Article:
Turkey’s criminal court in the Kurdish-populated town of Diyarbakir held its second hearing in the trial of Esra Yakar, a medicine student from Dicle University’s Faculty of Medicine. The prosecutor is seeking 15 years in prison for Esra, charged with being a member of an outlawed group.
Esra Yakar volunteered in Kobane canton to assist civilians injured during the war with ISIS. She sustained injuries from a mortar fire attack, and was subsequently transferred to Turkey, where she was later arrested.
The extremist ISIS group has been fighting Kurdish forces in Kobane autonomous canton, an area in Western Kurdistan, also known as Rojava. From September 2014, ISIS seized control of the canton until January 2015, which led to the displacement of thousands of people.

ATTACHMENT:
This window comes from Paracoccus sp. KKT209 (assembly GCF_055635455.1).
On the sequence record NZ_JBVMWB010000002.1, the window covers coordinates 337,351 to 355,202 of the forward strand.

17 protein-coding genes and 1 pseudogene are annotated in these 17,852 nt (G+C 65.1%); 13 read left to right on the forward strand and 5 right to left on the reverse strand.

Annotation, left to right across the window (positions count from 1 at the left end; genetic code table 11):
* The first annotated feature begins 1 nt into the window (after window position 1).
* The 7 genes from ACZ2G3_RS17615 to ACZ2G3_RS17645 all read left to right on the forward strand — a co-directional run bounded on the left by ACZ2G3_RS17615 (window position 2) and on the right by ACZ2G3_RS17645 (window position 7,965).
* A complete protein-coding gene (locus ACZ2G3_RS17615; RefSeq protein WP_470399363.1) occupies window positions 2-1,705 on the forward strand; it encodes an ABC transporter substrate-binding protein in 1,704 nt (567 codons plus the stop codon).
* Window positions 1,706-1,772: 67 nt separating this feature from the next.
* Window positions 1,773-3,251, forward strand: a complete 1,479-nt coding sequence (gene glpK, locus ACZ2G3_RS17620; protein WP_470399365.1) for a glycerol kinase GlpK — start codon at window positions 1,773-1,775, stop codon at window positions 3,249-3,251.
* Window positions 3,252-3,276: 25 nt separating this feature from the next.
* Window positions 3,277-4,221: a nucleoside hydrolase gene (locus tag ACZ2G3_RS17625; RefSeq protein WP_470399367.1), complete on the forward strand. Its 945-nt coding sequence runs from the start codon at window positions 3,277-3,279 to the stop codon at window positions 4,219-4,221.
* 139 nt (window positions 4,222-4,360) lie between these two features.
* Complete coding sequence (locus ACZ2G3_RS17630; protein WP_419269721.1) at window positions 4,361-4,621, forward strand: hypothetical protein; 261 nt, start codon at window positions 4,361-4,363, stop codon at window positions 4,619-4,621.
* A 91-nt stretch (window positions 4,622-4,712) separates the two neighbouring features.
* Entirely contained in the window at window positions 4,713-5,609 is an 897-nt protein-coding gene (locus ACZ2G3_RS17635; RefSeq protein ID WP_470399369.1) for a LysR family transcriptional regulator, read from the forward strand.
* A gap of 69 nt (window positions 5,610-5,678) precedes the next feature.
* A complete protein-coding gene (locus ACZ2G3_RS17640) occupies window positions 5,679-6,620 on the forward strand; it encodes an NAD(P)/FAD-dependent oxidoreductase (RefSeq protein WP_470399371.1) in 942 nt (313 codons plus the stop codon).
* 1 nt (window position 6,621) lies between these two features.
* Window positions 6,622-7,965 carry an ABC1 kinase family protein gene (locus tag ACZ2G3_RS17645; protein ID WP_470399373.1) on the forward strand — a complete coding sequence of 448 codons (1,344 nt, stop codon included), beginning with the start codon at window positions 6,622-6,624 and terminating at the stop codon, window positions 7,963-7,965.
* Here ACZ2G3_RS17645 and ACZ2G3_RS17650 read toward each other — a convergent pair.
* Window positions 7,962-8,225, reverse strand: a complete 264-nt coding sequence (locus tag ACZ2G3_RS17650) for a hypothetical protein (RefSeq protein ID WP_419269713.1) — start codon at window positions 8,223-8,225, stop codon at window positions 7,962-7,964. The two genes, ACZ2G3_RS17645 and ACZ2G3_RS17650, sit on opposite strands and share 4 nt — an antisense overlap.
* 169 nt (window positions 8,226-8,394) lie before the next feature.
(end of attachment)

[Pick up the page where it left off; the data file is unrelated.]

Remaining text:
Since the defeat of ISIS, the extremist group have repeatedly attempted to cause substantial damage to the city, and their inhabitants. However, US-led allied powers have backed Kurdish forces with air-power, and tipped the balance of control in their favour. Nonetheless, the number of casualties has been high among civilians, including Kurdish forces resisting on the front-lines.
Despite the canton’s 40,000 population, the number of doctors and trained professional are scarce. In October 2014, there were only four trained doctors in the canton. The Kurdish student faces imprisonment for being a humanitarian and responding to the dire pleas of help from Kobane.
These instances of Human rights violations are ignored by both the international media, and local Kurdish outlets.
Her trial is ongoing.